Young People with Disabilities and Employment: A Conversation with Franca Ursitti
Franca Ursitti is a member of the Holland Bloorview and SCIO Community. As mom to a
passionate undergraduate who hopes to pursue a legal career, she has many insights on the
world of employment for youth, particularly in the high school stage, where gaining customer
service skills through retail or service jobs is like a rite of passage.
In our interview, she shares some of the programs that helped put her daughter Jessica on the
path to success, as well as critical challenges that continue to impact youth with disabilities and
her hopes for the future of work.
Nikoletta: Tell me about some of the resources that helped your daughter gain work experience
as a young person with a disability.
Franca: Over a period of two years, while Jessica was still in high school, she participated in the
Ready to Work program at Holland Bloorview, which was excellent. She went to Holland
Bloorview everyday and the program included skill building components as well as practical
project work. She was paired with a bioethicist and got to conduct research, coordinate
meetings, develop her communication skills and contribute to a project that would inform a
workplace training program.
What was really helpful was that Jessica was informed on how the project she was working on would be used – it was about health information. For her, knowing she was working on something relevant that would inform an ongoing program was rewarding.
Nikoletta: In what ways has the program set the foundation for Jessica’s success?
Franca: It helped her to build confidence and the program was unique because it had various
components. On the skill building side, there were workshops taking place and on the work side,
there was a bioethicist who was there to support Jessica in achieving her goals. She has an SCI
from an injury and the team was well equipped to help her find her strengths and contribute in a
The following year, as part of a co-op, we continued working with the team and the local school board to facilitate a co-op placement for credit. It was a great experience where she got to work at a law firm in the financial district with a receptive employer. Navigating the busy, vibrant downtown core, Jessica went through tons of growth through that experience.
Nikoletta: What do you think are the biggest challenges for young people when it comes to
gaining work experience?
Franca: When I think about how I would have looked for a job in high school it was typical
service and retail roles, and those are not easily adaptable to people with disabilities. Counter
height is a big issue for someone who uses a wheelchair and so is the speed in which those
everyday transactions take place. How you even look for those opportunities can be a
challenge. The spaces might not be accessible to navigate and with part time work, there’s not
an enormous effort to be inclusive, so it can be discouraging. As a parent, that’s the hardest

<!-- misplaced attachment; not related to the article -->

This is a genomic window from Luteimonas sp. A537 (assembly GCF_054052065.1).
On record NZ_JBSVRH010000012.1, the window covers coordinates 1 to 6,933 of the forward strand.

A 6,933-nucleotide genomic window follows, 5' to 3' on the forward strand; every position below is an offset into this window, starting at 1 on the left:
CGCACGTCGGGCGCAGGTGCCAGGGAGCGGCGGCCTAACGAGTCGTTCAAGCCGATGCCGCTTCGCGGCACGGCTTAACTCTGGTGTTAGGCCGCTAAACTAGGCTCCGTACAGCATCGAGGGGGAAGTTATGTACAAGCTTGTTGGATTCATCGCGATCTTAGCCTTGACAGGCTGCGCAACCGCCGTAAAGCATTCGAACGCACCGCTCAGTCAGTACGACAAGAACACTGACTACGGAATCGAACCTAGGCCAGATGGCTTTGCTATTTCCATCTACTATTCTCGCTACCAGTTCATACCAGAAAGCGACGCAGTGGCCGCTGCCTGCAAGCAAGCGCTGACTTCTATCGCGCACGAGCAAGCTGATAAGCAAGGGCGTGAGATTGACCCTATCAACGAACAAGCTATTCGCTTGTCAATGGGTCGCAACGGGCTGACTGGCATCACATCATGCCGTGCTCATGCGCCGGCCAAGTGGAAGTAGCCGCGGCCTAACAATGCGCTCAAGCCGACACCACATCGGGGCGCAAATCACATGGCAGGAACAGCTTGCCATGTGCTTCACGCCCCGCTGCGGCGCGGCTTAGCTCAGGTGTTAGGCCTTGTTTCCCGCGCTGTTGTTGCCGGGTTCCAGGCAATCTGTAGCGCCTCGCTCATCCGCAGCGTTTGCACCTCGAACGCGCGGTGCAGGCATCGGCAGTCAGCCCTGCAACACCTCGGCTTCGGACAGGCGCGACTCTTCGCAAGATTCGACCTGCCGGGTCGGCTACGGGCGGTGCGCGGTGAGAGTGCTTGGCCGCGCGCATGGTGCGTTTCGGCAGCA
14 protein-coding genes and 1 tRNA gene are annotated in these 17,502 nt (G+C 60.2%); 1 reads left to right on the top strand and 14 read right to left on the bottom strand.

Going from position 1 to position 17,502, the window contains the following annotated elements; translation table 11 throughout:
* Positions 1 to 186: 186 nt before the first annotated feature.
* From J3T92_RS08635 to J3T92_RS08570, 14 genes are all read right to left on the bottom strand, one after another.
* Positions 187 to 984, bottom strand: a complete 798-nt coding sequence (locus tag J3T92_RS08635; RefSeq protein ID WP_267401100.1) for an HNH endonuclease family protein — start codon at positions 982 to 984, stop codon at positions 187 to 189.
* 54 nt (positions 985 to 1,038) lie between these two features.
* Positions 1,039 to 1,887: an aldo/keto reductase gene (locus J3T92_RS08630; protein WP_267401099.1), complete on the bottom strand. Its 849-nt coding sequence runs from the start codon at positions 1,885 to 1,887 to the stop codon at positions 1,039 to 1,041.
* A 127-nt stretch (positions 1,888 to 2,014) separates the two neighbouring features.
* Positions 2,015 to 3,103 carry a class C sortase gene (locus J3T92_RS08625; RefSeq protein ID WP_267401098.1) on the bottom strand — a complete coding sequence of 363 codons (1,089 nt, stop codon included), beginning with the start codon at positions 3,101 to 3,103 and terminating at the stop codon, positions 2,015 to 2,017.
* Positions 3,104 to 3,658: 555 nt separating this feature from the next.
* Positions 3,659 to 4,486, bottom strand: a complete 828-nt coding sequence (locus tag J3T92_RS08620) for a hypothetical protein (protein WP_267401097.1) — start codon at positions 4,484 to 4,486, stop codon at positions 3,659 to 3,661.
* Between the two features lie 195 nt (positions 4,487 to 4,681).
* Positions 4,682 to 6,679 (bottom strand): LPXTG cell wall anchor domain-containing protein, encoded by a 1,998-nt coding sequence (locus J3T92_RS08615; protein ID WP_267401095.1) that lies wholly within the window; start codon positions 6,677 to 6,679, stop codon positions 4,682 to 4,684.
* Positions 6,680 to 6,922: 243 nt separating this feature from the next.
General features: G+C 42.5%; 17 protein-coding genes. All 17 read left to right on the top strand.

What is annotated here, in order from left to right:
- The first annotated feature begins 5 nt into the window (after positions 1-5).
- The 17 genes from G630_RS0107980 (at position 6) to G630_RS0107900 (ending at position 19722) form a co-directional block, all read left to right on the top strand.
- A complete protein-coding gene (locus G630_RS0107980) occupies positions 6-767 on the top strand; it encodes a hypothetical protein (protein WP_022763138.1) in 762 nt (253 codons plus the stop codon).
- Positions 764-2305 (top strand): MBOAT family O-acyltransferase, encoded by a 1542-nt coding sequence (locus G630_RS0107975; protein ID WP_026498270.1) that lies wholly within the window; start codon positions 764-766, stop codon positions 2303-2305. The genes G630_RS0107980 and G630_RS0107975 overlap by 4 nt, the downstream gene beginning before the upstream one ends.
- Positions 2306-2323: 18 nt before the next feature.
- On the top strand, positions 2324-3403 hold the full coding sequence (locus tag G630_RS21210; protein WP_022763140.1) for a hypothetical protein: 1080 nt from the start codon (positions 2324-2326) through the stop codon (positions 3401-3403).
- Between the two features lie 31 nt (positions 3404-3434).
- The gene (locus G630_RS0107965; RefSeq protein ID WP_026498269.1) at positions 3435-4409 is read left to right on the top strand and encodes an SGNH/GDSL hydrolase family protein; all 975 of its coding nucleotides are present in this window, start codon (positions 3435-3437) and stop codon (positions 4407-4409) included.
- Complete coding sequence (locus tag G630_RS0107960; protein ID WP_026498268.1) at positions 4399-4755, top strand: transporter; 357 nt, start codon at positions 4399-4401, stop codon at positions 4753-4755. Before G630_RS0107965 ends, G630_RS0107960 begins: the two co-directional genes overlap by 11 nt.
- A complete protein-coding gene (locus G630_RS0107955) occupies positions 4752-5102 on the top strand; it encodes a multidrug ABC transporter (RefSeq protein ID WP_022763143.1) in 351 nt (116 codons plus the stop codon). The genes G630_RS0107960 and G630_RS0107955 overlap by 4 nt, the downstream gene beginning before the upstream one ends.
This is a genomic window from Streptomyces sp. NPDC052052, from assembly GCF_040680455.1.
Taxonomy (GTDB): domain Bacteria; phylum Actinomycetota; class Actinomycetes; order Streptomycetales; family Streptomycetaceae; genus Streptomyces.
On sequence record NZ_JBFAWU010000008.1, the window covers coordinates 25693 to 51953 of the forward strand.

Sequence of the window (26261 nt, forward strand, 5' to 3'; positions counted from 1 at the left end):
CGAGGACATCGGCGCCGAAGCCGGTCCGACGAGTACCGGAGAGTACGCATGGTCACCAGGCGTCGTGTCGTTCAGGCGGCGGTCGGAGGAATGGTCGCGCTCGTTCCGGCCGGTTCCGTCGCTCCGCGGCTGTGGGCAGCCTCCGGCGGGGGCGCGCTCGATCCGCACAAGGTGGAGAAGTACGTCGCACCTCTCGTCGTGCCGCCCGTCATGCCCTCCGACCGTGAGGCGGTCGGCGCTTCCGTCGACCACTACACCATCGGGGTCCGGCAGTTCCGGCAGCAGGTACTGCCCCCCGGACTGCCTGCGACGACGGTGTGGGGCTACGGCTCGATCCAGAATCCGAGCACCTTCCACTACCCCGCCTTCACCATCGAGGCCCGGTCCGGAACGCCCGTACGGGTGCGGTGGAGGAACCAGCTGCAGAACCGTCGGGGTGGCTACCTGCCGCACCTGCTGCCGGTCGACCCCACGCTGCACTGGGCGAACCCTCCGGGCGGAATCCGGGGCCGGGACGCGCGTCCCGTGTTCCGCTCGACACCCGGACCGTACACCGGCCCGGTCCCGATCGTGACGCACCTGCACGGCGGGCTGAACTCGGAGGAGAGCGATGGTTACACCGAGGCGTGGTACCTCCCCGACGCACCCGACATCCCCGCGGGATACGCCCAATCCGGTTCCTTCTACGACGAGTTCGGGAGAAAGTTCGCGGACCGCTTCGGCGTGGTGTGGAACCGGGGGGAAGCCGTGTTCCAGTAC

part, because your child feels like they’re missing out on opportunities their peers have access to.
Have we as a society really thought through how we can integrate these age appropriate work experiences in an adapted and inclusive way?
Nikoletta: And what would your hopes be for the future of work for people with disabilities?
Franca: I would love to see a world where everything is barrier free and irrespective of ability,
there are opportunities for everyone. That in the same way a person without a disability
navigates work opportunities, there are barrier free ways to do it too.
Nikoletta: Is there anything that can help narrow that gap for people with disabilities and their
Franca: I find that as time goes on, that gap becomes smaller. For instance, at 25, when my
daughter and her friends are out of school, the gap would be smaller because education helps
to level the playing field. But I would love to see the gap narrowed in the younger stages, so that
young people with disabilities could have the same types of experiences as everyone else. Living with a disability requires a lot of effort to plan and manage day-to-day activities. It would be great if the burden could be lessened for youth when seeking employment so they can be as carefree as their peers.
Nikoletta: Lots of parents of teens with disabilities just aren’t sure where to get started. What
tips would you give them to help their teens find work?
Franca: Become familiar with what’s available in your community. We live in the GTA, so we
had close access to places like Holland Bloorview and SCIO, who both offer excellent employment programs for people with disabilities.
Becoming involved with pediatric rehab centres or hospitals is a great start. Inform yourself of programs and find out what the commitment is to get your child involved. Start early; it will create the foundation for long term success.
Nikoletta: What are the overall benefits to providing inclusive work opportunities for young
people with disabilities?
Franca: Apart from gaining work experiences, Jessica learned a ton of new skills that have
impacted her path and will help her contribute to the world in a more meaningful way. We live in
Mississauga, so going to her downtown co-op, she learned to navigate the Go Train daily and
each morning, planned her route. Work opportunities show young people with disabilities that
though there may be extra challenges, it’s doable. You meet new people and network, become
more organized, have to meet deadlines and learn transferable skills that will benefit you for the
rest of your life.
Jessica is studying in Ottawa, successfully managing course and volunteer opportunities and takes local transit to navigate the city. She has built on the skills that she picked up through the various programs she was in and it set her up for success. Even her co-op extended her into the school year. Like any other youth, she has these experiences and continues to build on them